At age 18, the imagined made-for-TV movie of my life features a whip-smart young woman leaving her podunk, backwards town to get educated and completely change the world.
I left my town of Cove gleefully for college with the intention of returning, victorious, only at holidays. I planned to fully participate in the so-called “rural brain drain” because I was told that in order to fulfill my potential I had to leave. Yet, I returned to find the opportunity and support I needed to build a business, start a family, and make a life in a town of 500 people and in a county of 26,000.
Now I am a farmer, daughter, parent and wife, business owner, volunteer, and active member of the very same community that I intended to leave forever. I have been asked so many times why I live in “a place like that.”
In college I found myself fielding bizarre questions from across the rural-urban divide. “Yes, we have electricity. Yes, I ride horses, but no, not to school.”
I was told I was “surprisingly articulate for someone from Eastern Oregon.” I constantly explained the geography of the state and location of my hometown. I felt like an unpaid diplomat of an inglorious foreign land. I was distressed that people in my own state didn’t know about my home — as if it didn’t exist; as if we didn’t matter; as if none of it was worth knowing.
But my home is worth knowing. I want to shout out across Oregon’s rural-urban divide that my home is strong and good and complex. I have a deep, abiding love for my home place, but I also sometimes encounter attitudes I hate. Here there is less access to public transportation, entertainment, and anonymity. Finding employment is hard. I have my business and two or three side hustles to make it work. To live here, you have to be creative and flexible. You have to be comfortable with risk and instability.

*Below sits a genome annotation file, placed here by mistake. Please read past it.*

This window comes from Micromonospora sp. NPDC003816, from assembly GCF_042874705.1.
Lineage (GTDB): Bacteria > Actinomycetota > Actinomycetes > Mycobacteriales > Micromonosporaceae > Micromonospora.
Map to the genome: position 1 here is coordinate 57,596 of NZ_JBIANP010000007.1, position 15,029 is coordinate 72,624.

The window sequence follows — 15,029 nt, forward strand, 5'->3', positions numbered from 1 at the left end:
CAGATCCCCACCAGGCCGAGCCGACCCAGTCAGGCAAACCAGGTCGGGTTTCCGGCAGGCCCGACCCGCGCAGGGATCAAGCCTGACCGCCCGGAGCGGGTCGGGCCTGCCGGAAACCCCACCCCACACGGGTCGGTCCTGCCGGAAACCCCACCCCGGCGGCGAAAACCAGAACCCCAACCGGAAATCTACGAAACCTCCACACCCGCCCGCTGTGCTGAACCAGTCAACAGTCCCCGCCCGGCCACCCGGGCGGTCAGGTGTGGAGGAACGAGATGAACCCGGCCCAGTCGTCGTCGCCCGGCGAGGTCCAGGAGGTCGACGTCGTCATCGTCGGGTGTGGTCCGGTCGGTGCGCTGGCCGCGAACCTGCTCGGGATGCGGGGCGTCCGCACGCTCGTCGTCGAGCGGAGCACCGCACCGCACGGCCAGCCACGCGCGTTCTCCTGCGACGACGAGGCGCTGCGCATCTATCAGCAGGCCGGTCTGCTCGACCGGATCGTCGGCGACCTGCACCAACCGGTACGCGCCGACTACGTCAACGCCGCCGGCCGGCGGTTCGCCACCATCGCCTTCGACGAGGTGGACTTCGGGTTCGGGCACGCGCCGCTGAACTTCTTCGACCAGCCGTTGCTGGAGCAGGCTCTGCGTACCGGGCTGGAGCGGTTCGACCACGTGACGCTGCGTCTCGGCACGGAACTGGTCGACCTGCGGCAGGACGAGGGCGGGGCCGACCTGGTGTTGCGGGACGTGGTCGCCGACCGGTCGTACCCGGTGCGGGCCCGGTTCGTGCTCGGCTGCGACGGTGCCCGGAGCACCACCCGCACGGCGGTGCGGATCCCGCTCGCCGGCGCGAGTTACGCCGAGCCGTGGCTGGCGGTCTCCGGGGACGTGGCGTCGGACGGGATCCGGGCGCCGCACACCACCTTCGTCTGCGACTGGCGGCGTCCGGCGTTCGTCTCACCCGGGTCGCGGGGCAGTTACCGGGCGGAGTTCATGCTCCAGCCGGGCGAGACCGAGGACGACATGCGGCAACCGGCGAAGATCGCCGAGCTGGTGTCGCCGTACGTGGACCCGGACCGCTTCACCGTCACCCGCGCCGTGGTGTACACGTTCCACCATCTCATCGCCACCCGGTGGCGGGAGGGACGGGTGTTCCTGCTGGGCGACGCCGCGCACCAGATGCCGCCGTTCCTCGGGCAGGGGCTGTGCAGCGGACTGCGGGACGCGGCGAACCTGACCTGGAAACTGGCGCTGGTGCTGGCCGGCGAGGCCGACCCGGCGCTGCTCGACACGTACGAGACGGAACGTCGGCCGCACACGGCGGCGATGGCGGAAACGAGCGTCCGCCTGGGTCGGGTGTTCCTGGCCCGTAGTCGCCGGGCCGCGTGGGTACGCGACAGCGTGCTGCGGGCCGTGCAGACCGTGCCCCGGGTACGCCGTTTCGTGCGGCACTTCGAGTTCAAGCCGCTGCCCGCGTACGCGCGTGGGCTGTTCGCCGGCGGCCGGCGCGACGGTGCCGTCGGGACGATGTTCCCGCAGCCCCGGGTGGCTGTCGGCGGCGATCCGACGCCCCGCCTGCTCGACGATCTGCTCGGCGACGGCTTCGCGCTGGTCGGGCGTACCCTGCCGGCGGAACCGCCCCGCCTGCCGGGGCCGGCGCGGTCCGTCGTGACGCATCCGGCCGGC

Yet, things seem possible here. Sometimes I think this is the only place I could have started my business. I had so much help from friends, family, and strangers it seems unfathomable to start anything — business or family — in a place where you don’t know people. But that’s the easiest answer and the hardest thing to explain about why I live here — community.
My experience in rural Oregon is not everyone’s experience — many people have to leave to find their place. I know living here is not for everyone.
I moved back to my home place in rural Oregon because I love it, but I am not complacent in it. Neither are the many young people who stayed, who returned, and who choose to live here. This place is complex and messy. This place impresses and frustrates me. I love how it is and I want to improve it.
I left with the intention to change the world, but in the 33-year-old version of my made-for-TV movie, a whip-smart young woman quickly realizes that she has to start in the place she loved most.